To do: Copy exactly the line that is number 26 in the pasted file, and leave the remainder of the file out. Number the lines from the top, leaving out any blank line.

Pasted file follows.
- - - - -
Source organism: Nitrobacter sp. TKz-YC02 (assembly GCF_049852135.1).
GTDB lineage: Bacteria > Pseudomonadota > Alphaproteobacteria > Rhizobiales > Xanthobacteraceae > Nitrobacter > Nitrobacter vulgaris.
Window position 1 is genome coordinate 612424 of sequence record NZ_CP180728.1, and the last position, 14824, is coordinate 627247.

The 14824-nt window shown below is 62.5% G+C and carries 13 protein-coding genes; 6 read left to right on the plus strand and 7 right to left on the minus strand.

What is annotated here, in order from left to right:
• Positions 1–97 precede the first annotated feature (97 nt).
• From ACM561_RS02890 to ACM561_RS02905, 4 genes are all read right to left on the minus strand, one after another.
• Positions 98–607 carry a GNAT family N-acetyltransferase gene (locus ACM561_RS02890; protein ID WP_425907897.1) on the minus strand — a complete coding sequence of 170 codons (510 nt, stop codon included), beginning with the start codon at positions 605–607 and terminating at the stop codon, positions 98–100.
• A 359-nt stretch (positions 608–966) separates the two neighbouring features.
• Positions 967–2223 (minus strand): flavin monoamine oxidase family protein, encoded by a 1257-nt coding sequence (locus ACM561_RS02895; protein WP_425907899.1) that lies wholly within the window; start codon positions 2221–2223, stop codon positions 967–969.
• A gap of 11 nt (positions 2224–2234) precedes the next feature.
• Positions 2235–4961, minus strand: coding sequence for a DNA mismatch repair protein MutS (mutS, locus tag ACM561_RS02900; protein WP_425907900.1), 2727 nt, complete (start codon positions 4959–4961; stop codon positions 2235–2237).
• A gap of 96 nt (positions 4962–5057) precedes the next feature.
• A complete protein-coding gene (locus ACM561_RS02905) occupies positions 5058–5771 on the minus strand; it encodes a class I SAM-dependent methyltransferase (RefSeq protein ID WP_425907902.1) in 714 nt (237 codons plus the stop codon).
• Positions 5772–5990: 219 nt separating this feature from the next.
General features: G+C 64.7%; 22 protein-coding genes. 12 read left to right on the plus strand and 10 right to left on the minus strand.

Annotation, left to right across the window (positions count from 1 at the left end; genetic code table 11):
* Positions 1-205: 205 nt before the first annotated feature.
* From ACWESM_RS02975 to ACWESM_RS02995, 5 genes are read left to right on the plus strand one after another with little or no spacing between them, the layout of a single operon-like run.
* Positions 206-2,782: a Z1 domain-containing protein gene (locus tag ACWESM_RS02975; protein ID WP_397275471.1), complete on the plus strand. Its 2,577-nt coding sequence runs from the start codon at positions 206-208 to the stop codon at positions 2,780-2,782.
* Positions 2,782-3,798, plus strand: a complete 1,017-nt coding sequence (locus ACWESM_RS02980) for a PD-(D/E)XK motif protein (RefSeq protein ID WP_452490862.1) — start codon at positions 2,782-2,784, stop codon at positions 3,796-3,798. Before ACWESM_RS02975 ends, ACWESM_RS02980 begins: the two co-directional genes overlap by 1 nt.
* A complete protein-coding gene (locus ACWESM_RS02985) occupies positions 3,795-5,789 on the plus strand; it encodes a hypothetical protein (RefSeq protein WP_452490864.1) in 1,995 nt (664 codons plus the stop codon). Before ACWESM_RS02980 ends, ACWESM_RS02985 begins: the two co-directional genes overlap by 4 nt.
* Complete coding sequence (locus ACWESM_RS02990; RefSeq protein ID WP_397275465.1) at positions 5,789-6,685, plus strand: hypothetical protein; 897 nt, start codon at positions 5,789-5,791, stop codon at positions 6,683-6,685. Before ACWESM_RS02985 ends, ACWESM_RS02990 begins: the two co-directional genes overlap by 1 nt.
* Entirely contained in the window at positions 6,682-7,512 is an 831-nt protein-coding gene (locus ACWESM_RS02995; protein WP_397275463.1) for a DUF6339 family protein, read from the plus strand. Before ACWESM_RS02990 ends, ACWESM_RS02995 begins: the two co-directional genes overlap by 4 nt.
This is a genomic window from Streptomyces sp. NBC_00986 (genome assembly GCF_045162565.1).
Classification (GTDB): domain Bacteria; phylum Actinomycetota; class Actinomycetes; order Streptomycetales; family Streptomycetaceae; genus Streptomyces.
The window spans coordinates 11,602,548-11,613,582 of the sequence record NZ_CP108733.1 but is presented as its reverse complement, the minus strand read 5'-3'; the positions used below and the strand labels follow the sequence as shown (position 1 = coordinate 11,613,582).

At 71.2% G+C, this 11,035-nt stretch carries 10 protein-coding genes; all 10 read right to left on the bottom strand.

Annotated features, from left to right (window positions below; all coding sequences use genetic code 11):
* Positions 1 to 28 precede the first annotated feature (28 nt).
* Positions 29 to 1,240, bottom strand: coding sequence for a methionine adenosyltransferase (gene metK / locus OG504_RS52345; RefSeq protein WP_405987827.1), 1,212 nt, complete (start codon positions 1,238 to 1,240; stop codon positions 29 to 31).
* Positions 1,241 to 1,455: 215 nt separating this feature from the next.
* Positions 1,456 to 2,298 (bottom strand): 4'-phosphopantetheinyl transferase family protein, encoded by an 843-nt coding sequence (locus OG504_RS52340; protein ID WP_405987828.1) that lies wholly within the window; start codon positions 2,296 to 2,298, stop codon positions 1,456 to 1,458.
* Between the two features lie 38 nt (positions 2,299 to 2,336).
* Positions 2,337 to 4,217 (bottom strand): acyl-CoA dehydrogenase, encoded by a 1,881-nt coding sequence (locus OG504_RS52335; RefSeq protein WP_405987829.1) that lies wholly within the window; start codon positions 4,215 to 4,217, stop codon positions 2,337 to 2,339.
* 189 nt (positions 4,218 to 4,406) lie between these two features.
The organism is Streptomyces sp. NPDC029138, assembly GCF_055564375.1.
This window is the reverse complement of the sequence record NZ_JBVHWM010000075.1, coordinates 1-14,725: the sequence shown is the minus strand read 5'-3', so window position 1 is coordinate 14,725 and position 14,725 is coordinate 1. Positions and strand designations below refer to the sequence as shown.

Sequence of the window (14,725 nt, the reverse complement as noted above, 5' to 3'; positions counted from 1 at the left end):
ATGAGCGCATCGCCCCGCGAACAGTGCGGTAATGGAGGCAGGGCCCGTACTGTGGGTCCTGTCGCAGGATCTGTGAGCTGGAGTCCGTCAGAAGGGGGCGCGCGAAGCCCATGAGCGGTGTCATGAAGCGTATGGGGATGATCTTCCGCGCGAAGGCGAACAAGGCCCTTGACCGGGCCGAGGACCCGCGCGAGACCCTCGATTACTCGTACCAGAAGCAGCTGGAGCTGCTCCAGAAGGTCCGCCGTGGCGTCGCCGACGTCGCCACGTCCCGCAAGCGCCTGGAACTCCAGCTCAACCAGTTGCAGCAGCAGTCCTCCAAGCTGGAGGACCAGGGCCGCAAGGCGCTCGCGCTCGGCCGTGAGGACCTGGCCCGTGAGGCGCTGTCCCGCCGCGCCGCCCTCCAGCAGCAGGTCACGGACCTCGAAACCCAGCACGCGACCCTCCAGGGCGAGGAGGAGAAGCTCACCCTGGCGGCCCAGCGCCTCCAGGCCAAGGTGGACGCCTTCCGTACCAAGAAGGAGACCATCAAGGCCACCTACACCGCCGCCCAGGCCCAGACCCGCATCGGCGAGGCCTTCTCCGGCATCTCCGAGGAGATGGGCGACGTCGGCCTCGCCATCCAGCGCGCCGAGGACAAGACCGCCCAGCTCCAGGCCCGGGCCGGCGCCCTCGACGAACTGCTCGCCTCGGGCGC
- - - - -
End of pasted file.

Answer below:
Classification (GTDB): domain Bacteria; phylum Actinomycetota; class Actinomycetes; order Streptomycetales; family Streptomycetaceae; genus Streptomyces.